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Gender Differences in Charitable Giving 2009

July 16, 200916 July 2009

Volunteers, donors and non-profit resources

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Based on an online survey of 1,003 American men and women who donated at least $1,000 to charitable organizations in 2007, this report finds that women play a strong role in charitable donation decisions. In particular, “more women than men act as primary or sole decision-maker when it comes to deciding how much to donate to charity (46% vs. 41%) and which charities to support (46% vs. 38%)”.

The report also finds that women tend to seek the input of a broader range of individuals when making charitable donation decisions. Women are somewhat less likely than men to indicate that their spouse had a role in their decisions but are more likely than men to indicate that children, faith officials, family, friends and co-workers had a role. Women are also more likely than men to indicate that it is important to them that their children continue a tradition of charitable giving.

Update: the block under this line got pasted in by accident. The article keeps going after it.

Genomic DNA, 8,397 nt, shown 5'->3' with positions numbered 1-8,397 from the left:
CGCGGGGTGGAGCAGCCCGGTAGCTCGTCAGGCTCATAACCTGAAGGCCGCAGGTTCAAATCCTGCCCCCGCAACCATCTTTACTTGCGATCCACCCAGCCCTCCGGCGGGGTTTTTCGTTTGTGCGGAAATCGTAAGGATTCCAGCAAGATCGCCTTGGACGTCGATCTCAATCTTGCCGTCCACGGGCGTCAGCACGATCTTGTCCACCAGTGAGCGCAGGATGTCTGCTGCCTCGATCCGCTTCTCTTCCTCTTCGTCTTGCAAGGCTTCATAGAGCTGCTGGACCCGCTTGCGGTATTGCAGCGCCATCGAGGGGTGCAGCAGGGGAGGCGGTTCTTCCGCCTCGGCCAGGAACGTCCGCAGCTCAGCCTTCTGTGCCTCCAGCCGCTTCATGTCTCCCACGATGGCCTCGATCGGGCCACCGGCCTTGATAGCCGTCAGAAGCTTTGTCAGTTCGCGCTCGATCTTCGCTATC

The report segments donors into four groups. The “pioneering givers” group is probably of greatest interest to cultural organizations. While only a small percentage of donors (4%), pioneering givers are “more likely to contribute to organizations that are less well-known” or to support new causes. They are the most likely segment to donate to arts and cultural organizations. Women form the majority (54%) of this group, which is also the youngest and most generous donor segment. Donors in this segment are the most likely ones to use credit cards, to donate securities and to seek the guidance of a financial professional for their charitable giving. They tend to consider themselves “philanthropists, patrons or benefactors”. The other donor segments are “mainstream contributors”, “empathetic givers” and “reactive contributors”.

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